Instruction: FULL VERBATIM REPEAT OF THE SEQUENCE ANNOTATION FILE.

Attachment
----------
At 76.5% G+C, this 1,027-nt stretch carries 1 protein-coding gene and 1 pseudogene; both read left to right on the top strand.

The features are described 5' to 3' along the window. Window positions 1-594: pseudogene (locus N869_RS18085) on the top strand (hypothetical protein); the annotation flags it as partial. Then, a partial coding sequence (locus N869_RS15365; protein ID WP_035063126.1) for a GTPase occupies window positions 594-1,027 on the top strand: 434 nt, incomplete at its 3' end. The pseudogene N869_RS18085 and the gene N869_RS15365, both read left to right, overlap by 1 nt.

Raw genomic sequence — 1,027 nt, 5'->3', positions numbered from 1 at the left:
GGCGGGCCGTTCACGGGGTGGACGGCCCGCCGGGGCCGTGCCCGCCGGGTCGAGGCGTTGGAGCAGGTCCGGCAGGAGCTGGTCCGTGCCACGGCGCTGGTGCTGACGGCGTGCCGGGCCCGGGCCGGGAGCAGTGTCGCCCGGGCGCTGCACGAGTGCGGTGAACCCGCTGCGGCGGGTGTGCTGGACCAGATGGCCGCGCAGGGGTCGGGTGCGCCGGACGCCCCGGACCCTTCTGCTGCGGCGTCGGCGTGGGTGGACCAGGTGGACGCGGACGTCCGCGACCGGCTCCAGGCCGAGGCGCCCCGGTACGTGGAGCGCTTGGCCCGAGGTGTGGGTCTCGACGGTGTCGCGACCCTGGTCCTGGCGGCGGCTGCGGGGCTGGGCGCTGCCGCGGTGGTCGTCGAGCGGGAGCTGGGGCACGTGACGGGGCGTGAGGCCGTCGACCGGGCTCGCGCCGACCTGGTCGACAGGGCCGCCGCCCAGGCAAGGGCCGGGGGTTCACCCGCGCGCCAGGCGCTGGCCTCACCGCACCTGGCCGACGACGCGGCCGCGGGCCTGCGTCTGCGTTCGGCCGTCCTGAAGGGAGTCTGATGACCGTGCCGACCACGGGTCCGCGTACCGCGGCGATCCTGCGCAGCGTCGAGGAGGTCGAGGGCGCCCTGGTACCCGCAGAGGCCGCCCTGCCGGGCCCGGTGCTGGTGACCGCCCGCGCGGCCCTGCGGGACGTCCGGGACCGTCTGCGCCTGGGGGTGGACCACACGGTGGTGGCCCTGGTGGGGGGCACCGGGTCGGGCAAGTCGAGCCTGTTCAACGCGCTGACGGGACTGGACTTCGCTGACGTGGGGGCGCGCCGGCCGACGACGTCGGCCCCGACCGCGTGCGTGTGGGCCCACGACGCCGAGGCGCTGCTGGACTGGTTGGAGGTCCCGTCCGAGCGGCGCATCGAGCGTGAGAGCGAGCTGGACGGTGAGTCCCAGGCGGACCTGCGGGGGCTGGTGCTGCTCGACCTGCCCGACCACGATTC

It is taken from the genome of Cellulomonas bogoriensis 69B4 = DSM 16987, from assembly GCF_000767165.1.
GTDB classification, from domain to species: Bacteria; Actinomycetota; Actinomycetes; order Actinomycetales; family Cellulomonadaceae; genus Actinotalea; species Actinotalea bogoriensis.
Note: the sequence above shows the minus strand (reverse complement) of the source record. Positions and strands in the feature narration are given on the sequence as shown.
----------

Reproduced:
At 76.5% G+C, this 1,027-nt stretch carries 1 protein-coding gene and 1 pseudogene; both read left to right on the top strand.

The features are described 5' to 3' along the window. Window positions 1-594: pseudogene (locus N869_RS18085) on the top strand (hypothetical protein); the annotation flags it as partial. Then, a partial coding sequence (locus N869_RS15365; protein ID WP_035063126.1) for a GTPase occupies window positions 594-1,027 on the top strand: 434 nt, incomplete at its 3' end. The pseudogene N869_RS18085 and the gene N869_RS15365, both read left to right, overlap by 1 nt.

Raw genomic sequence — 1,027 nt, 5'->3', positions numbered from 1 at the left:
GGCGGGCCGTTCACGGGGTGGACGGCCCGCCGGGGCCGTGCCCGCCGGGTCGAGGCGTTGGAGCAGGTCCGGCAGGAGCTGGTCCGTGCCACGGCGCTGGTGCTGACGGCGTGCCGGGCCCGGGCCGGGAGCAGTGTCGCCCGGGCGCTGCACGAGTGCGGTGAACCCGCTGCGGCGGGTGTGCTGGACCAGATGGCCGCGCAGGGGTCGGGTGCGCCGGACGCCCCGGACCCTTCTGCTGCGGCGTCGGCGTGGGTGGACCAGGTGGACGCGGACGTCCGCGACCGGCTCCAGGCCGAGGCGCCCCGGTACGTGGAGCGCTTGGCCCGAGGTGTGGGTCTCGACGGTGTCGCGACCCTGGTCCTGGCGGCGGCTGCGGGGCTGGGCGCTGCCGCGGTGGTCGTCGAGCGGGAGCTGGGGCACGTGACGGGGCGTGAGGCCGTCGACCGGGCTCGCGCCGACCTGGTCGACAGGGCCGCCGCCCAGGCAAGGGCCGGGGGTTCACCCGCGCGCCAGGCGCTGGCCTCACCGCACCTGGCCGACGACGCGGCCGCGGGCCTGCGTCTGCGTTCGGCCGTCCTGAAGGGAGTCTGATGACCGTGCCGACCACGGGTCCGCGTACCGCGGCGATCCTGCGCAGCGTCGAGGAGGTCGAGGGCGCCCTGGTACCCGCAGAGGCCGCCCTGCCGGGCCCGGTGCTGGTGACCGCCCGCGCGGCCCTGCGGGACGTCCGGGACCGTCTGCGCCTGGGGGTGGACCACACGGTGGTGGCCCTGGTGGGGGGCACCGGGTCGGGCAAGTCGAGCCTGTTCAACGCGCTGACGGGACTGGACTTCGCTGACGTGGGGGCGCGCCGGCCGACGACGTCGGCCCCGACCGCGTGCGTGTGGGCCCACGACGCCGAGGCGCTGCTGGACTGGTTGGAGGTCCCGTCCGAGCGGCGCATCGAGCGTGAGAGCGAGCTGGACGGTGAGTCCCAGGCGGACCTGCGGGGGCTGGTGCTGCTCGACCTGCCCGACCACGATTC

It is taken from the genome of Cellulomonas bogoriensis 69B4 = DSM 16987, from assembly GCF_000767165.1.
GTDB classification, from domain to species: Bacteria; Actinomycetota; Actinomycetes; order Actinomycetales; family Cellulomonadaceae; genus Actinotalea; species Actinotalea bogoriensis.
Note: the sequence above shows the minus strand (reverse complement) of the source record. Positions and strands in the feature narration are given on the sequence as shown.